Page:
County business incubator program may begin this year
— Cecil County may be on its way to establishing an incubator program that would support and encourage entrepreneurship at the grassroots level, officials told county council members Tuesday morning.
“The incubator program could begin this year,” said Cecil County Director of Economic Development Lisa Webb.
The county still has to work out some details and coordinate agreements though, she added, noting that one agreement will be with Cecil College for potential co-working space at Elkton Station.
Cecil County’s Office of Economic Development announced Monday it has created an advisory board to oversee the development of the co-working space for an incubator program and it is seeking a volunteer to serve as a director/navigator, with hopes that the position will evolve into a paid job.
“The advisory board will help us get to the next step,” Webb said.
Members of the new advisory panel are: Webb, Cecil College President Mary Way Bolt, Pat Swoboda of Aberdeen Proving Ground, Frank Cardo of Cecil County Public Schools and Neil Davis of TEDCO, a technology development corporation created by the Maryland General Assembly in 1998.
The entire incubator initiative began about four years ago with volunteer leadership provided by the technology subcommittee of the county’s Economic Development Commission (EDC).
That group hired a firm
to do an incubator feasibility study for Cecil County in 2014, which determined the county had the right conditions for an incubator program to be successful.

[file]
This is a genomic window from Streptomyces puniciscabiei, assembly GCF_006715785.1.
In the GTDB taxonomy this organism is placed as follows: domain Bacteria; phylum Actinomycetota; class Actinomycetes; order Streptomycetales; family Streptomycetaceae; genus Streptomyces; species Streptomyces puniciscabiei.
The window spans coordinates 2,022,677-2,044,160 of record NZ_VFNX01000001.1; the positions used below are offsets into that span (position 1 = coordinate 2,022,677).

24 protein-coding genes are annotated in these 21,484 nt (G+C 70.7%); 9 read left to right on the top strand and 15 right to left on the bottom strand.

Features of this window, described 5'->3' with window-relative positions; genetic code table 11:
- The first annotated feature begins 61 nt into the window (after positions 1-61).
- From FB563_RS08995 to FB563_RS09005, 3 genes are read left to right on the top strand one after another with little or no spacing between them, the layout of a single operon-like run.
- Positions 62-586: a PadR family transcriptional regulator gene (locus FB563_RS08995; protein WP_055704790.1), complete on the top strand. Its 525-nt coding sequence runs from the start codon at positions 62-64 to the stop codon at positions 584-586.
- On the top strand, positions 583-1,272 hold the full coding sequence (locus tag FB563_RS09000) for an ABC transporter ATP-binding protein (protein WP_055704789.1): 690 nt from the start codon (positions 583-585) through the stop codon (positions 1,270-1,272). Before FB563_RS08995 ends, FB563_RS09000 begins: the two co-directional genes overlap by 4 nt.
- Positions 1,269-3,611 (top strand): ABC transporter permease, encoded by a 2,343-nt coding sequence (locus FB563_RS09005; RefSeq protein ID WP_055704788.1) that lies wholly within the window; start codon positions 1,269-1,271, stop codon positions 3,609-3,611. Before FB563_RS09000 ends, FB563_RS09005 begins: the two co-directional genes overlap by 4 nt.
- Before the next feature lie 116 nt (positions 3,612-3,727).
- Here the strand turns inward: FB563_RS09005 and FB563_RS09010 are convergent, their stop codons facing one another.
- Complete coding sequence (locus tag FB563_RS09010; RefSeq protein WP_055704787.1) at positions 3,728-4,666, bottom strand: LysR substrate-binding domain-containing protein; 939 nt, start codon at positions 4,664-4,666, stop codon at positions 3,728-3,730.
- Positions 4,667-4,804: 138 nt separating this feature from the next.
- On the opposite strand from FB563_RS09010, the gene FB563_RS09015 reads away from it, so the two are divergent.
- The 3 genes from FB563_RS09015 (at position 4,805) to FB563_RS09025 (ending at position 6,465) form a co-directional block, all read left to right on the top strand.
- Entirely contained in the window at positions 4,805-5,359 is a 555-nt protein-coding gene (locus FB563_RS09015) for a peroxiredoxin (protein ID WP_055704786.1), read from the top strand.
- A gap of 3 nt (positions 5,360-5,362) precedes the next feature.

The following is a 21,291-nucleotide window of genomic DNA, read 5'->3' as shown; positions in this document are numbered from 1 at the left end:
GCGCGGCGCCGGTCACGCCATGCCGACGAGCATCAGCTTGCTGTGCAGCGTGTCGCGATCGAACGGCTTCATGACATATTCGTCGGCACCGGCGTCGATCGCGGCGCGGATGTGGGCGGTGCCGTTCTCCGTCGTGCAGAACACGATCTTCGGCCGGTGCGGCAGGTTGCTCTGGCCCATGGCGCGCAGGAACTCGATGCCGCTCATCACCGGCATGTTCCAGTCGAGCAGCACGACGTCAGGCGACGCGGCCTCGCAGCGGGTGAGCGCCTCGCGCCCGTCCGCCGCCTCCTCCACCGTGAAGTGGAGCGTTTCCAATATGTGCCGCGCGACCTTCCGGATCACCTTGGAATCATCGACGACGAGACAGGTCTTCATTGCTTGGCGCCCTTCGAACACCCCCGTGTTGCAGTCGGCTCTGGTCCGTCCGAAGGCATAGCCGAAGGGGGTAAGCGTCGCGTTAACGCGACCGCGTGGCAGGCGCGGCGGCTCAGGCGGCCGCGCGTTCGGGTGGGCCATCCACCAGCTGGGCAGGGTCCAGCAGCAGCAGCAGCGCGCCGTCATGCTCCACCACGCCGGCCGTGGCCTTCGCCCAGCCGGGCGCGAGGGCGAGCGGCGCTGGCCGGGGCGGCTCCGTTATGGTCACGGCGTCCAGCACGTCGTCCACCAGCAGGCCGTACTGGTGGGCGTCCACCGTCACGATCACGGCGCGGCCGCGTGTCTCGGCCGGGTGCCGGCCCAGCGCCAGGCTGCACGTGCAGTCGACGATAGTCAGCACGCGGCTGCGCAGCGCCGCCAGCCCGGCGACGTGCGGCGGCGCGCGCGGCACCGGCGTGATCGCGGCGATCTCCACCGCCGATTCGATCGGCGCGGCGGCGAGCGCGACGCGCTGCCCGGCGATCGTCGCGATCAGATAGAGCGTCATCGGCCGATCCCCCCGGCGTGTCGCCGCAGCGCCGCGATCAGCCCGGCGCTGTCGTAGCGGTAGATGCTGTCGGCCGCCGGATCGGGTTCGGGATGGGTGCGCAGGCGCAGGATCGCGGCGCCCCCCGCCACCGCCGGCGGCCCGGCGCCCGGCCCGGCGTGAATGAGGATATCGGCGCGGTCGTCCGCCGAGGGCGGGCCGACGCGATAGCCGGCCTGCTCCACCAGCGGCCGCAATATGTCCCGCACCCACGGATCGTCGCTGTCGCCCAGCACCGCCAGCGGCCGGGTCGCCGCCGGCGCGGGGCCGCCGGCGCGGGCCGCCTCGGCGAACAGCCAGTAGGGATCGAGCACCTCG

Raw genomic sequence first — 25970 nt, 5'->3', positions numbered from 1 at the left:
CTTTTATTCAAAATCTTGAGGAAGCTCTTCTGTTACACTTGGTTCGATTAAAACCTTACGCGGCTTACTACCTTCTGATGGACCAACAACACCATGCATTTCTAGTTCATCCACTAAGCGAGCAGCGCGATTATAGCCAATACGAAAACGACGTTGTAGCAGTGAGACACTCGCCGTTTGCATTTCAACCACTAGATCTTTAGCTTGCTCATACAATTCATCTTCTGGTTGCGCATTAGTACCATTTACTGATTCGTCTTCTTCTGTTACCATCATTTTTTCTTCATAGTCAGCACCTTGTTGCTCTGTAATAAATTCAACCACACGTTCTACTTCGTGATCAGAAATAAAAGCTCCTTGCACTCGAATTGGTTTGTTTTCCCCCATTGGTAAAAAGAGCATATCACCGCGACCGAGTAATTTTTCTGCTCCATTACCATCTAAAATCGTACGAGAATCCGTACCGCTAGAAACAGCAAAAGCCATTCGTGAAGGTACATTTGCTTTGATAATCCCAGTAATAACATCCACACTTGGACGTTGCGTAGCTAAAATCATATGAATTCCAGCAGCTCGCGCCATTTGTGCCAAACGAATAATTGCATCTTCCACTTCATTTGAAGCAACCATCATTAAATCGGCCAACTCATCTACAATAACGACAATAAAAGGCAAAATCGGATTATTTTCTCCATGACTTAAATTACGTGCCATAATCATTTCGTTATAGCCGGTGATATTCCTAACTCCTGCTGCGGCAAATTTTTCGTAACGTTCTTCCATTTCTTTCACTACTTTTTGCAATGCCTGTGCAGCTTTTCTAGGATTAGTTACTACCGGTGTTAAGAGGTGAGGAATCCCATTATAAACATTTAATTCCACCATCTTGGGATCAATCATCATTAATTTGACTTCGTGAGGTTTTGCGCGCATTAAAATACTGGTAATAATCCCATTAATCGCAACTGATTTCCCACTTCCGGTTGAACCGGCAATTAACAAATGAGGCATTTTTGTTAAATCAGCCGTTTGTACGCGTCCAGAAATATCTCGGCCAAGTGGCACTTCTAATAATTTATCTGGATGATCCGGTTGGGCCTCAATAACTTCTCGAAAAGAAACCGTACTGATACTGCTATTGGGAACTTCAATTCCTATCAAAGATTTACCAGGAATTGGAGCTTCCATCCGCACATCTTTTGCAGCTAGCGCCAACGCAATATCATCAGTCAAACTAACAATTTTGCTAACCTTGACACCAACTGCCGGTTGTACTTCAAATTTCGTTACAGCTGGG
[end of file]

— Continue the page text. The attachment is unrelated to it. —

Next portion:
Since completing the study, the technology subcommittee has done more homework on other incubator programs through visitations and meetings in an effort to gain information and support.
“We already have a network,” said said Norman Gaither, chairman of the technology subcommittee of the Economic Development Commission, who along with other sub-committee members, briefed the county council on the recent progress on Tuesday.
He noted that they already have a virtual makerspace with APG and a co-working space at Elkton Station.
“Incubators cut red tape out of starting a new business,” Gaither said, as he asked the council to consider financial support in the fiscal year 2018 budget.
Occupants of the co-working space would be required to pay a fee for the space and support to assure they have some “skin in the game,” he said. The co-working space will provide internet access, shared administrative support and navigator advice, he added.
“It looks like you’re kind of bootstrapping this together,” Council President Robert Hodge said, noting that some of CCPS capstone projects might qualify for incubator space in the future. Other council members offered supportive words on Tuesday.
“There’s potential out there,” Councilman George Patchell said. “This would improve the quality of life in our community.”
Carl Roberts, David Linthicum, Danny DeMarinis, Norman Gaither and Mike Lara update the county council on the incubator program.